First it was noticed by medical librarians, then it went out on librarian list-servs, medical librarians wrote to the media, contacted women’s groups and went online.
It only happened last week that several librarians noticed that entering “abortion” as a search term in the POPLINE database returned zero results. On inquiry it appeared that all abortion terms were made stop words. Stop words are words like “a”, “on” and “the” that are ignored from the search. Usually only very extremely commonwords are left out in order to speed up searches (no indexing required). Abortion however is a very meaningful word especially in the POPLINE database, which provides evidence-based (!) information on reproductive health and family planning and is the world’s largest database on these issues.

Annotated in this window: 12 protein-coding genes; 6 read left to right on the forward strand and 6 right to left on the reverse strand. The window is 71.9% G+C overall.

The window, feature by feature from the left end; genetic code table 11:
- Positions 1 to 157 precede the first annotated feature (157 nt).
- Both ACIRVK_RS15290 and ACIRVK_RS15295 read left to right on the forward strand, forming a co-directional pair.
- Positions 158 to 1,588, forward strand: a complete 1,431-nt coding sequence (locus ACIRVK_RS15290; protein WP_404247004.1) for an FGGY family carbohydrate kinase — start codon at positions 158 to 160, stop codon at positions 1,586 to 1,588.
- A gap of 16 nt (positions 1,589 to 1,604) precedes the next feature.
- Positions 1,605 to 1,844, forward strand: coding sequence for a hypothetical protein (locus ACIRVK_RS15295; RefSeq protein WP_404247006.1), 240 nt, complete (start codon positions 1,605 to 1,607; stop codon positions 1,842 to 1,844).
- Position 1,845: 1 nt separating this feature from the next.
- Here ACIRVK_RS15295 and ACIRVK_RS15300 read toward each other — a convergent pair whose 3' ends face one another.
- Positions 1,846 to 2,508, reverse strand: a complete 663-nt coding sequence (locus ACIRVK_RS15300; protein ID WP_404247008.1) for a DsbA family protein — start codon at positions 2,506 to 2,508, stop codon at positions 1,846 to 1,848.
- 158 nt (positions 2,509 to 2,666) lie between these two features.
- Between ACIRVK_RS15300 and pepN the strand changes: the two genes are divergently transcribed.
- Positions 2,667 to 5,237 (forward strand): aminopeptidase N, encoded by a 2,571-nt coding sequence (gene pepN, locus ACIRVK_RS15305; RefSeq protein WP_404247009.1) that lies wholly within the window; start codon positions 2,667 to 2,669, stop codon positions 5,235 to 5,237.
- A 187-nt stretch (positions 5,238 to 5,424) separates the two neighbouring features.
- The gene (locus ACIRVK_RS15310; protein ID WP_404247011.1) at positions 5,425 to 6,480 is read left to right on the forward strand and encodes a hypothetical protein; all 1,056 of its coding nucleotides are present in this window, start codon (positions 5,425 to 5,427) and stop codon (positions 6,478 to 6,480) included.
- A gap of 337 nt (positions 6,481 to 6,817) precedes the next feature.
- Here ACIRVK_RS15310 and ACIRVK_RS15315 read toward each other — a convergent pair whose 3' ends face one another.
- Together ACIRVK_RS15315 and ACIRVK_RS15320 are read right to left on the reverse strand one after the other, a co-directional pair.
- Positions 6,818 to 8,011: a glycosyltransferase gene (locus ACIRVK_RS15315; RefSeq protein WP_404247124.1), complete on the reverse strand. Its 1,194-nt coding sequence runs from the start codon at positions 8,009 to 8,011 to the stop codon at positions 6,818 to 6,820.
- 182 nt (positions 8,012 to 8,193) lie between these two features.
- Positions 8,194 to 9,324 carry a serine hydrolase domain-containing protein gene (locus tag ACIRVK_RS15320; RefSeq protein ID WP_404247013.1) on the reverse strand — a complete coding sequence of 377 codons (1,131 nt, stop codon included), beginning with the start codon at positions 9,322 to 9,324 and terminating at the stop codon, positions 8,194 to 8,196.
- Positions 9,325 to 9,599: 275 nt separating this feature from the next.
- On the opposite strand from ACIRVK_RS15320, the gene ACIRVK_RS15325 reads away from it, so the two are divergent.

Why was “abortion” blocked from the database, because this was what essentially happened?
It is assumed that abortion was removed under political pressure. POPLINE is funded by the U.S. Agency for International Development, which has rules against using federal funds for any activity that lobbies for abortion. Or as Dean Giustini puts it: a lack of transparency and openness in organizations does arise when targeted donated funds are attached to projects with conditions.
Dean also brings into remembrance that POPLINE once belonged to PubMed. He states “that the decision to remove POPLINE from PubMed in 2001 was a poor decision, a Bush era decision. If POPLINE content were merged into MEDLINE we wouldn’t have this problem”.
Luckily -under media pressure- the block was removed Friday afternoon.